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Hauliers Complain of Defamation

19th June 1959, Page 23
19th June 1959
Page 23
Page 23, 19th June 1959 — Hauliers Complain of Defamation
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Which of the following most accurately describes the problem?

THE Road Haulage Association have I been inundated with complaints by hauliers about an article in a Sunday newspaper and comments made by Labour Members of Parliament in the House of Commons last week, alleging deliberate breaches of the law on drivers' hours and records. Their case was, however, effectively presented by Mr. G. R. H. Nugent, Parliamentary Secretary to the Ministry of Transport, in the House.

On an adjournmentdebate, Mr_ J. Paton (Lab., Norwich North) alleged that infringements of the law on drivers' hours and records were growing and that it was openly flouted in many parts of the country. " Drivers are drunk with fatigue," he said.

There was often conspiracy between employees and employers. Drivers all over the country had complained that unless they broke the law they were likely to be dismissed. Mr. -Paton blamed small hauliers for most of the offences.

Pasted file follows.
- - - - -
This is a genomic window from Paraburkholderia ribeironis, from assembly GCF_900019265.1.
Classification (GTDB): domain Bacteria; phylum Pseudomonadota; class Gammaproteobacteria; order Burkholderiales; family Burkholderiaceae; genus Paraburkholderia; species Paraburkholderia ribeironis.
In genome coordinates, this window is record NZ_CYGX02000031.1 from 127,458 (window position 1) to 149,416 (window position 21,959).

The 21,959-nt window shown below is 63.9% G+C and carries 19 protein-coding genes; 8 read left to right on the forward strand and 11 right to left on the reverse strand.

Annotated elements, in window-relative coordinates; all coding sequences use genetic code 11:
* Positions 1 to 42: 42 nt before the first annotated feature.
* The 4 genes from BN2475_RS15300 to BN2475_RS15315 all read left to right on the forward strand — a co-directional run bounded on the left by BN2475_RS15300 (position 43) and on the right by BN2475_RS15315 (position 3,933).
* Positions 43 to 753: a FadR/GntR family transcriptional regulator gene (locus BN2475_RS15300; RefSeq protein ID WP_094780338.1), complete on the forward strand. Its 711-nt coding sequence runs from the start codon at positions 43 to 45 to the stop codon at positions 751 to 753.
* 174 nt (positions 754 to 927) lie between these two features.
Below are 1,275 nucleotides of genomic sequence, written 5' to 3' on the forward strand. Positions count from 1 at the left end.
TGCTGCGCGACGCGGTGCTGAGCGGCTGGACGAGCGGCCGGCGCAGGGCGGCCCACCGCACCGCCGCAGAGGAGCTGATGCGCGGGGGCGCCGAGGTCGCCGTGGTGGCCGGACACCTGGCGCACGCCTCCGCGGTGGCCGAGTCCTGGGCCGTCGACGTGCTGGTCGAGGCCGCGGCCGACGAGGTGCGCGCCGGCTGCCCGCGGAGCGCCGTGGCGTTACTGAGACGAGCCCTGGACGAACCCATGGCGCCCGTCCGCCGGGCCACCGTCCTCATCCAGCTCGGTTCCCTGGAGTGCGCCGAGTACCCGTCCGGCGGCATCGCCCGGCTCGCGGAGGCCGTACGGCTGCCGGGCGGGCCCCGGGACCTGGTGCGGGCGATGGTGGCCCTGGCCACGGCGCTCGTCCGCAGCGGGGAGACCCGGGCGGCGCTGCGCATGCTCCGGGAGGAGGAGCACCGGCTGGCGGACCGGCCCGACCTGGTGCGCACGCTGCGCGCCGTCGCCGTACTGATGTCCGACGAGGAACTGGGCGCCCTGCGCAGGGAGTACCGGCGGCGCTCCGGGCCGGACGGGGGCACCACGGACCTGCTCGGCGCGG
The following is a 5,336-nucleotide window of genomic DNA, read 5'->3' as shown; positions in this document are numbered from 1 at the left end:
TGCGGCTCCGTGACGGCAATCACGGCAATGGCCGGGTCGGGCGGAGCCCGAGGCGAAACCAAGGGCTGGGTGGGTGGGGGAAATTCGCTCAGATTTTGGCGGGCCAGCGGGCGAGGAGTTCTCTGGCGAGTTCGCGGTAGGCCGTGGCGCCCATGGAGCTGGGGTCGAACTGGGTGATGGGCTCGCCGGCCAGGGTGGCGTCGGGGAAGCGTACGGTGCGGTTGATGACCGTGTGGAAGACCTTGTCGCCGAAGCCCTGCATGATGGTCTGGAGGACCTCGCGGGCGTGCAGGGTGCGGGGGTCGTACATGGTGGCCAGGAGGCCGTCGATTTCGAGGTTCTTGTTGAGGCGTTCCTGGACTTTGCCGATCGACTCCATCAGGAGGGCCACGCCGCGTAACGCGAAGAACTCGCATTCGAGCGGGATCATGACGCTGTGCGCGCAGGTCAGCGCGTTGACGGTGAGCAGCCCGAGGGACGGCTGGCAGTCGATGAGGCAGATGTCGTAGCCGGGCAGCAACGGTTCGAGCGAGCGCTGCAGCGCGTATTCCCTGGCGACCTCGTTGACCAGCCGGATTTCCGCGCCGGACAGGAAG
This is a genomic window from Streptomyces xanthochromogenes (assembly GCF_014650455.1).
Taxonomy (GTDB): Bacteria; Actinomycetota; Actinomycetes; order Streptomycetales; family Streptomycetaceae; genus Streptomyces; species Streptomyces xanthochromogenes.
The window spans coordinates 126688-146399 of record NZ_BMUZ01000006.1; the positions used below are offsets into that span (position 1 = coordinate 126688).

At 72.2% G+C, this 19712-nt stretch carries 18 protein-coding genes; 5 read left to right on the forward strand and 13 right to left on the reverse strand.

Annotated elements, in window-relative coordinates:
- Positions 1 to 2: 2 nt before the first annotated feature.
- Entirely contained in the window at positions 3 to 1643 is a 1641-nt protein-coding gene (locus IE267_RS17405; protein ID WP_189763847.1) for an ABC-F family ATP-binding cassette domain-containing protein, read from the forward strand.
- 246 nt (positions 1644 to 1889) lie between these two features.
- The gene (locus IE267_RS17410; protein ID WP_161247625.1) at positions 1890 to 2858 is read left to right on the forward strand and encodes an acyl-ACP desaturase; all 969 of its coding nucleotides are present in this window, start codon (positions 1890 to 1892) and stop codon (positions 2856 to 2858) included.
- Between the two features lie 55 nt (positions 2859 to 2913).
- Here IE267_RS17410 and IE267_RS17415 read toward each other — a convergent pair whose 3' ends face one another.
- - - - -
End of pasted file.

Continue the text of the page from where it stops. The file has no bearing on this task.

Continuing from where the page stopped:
In the Eastern Area the enforcement officers had each secured an average of 176 convictions in a year. Magistrates' .courts were, however, mainly treating such cases casually and imposing derisory fines. During 1958 there were 1,236 convictions in the Eastern Area, but in only 29 cases did fines exceed £3. Mr. Paton demanded a large increase in the enforcement staff and a Ministry inquiry into the subject. He was supported by Mr. Ernest Davies (Lab., Enfield East). who said that excessive competition, ineffective enforcement and inadequate penalties were responsible for the bad conditions in the industry.

Mr. Nugent warmly denied the complaints. Putting the matter in perspective, he pointed 'out that employers were sometimes convicted of offences by their drivers, although they might have no control over the matter.

A Ministry review of the subjcet had, however, suggested that employers should continue to bear absolute responsibility for the actions of their own drivers, otherwise it would be so difficult to secure a conviction that the law could not be enforced. There had been no evidence of widespread breaches.

In 1957. there were 55,000 accidents to commercial vehicles, but only 65 of them were caused by fatigue. Last year there were 64,000 similar mishaps, of which only 70 were attributed to fatigue.

There was no evidence to support the charges of widespread infringements, which were made for political purposes and to damage the reputation of the road haulage induStrv before nationalizing it.

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